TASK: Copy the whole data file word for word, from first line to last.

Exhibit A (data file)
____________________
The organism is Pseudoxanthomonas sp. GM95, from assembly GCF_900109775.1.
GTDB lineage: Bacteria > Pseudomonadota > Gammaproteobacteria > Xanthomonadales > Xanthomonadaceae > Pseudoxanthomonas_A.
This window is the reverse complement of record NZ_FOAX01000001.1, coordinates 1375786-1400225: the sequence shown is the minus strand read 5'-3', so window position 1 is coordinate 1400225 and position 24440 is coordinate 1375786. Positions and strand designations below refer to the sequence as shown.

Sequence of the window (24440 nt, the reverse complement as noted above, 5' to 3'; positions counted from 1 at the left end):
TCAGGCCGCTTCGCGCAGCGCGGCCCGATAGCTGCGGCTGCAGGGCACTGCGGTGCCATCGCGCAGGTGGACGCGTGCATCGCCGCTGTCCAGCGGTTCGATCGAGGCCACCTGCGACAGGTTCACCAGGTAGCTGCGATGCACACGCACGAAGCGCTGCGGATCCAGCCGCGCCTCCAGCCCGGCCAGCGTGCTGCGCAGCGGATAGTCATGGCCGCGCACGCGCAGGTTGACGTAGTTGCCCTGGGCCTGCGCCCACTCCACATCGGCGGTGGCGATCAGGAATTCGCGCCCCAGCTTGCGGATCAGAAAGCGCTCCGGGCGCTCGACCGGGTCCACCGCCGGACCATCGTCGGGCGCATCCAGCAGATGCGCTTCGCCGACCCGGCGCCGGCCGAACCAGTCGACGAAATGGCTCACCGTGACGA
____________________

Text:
The organism is Pseudoxanthomonas sp. GM95, from assembly GCF_900109775.1.
GTDB lineage: Bacteria > Pseudomonadota > Gammaproteobacteria > Xanthomonadales > Xanthomonadaceae > Pseudoxanthomonas_A.
This window is the reverse complement of record NZ_FOAX01000001.1, coordinates 1375786-1400225: the sequence shown is the minus strand read 5'-3', so window position 1 is coordinate 1400225 and position 24440 is coordinate 1375786. Positions and strand designations below refer to the sequence as shown.

Sequence of the window (24440 nt, the reverse complement as noted above, 5' to 3'; positions counted from 1 at the left end):
TCAGGCCGCTTCGCGCAGCGCGGCCCGATAGCTGCGGCTGCAGGGCACTGCGGTGCCATCGCGCAGGTGGACGCGTGCATCGCCGCTGTCCAGCGGTTCGATCGAGGCCACCTGCGACAGGTTCACCAGGTAGCTGCGATGCACACGCACGAAGCGCTGCGGATCCAGCCGCGCCTCCAGCCCGGCCAGCGTGCTGCGCAGCGGATAGTCATGGCCGCGCACGCGCAGGTTGACGTAGTTGCCCTGGGCCTGCGCCCACTCCACATCGGCGGTGGCGATCAGGAATTCGCGCCCCAGCTTGCGGATCAGAAAGCGCTCCGGGCGCTCGACCGGGTCCACCGCCGGACCATCGTCGGGCGCATCCAGCAGATGCGCTTCGCCGACCCGGCGCCGGCCGAACCAGTCGACGAAATGGCTCACCGTGACGA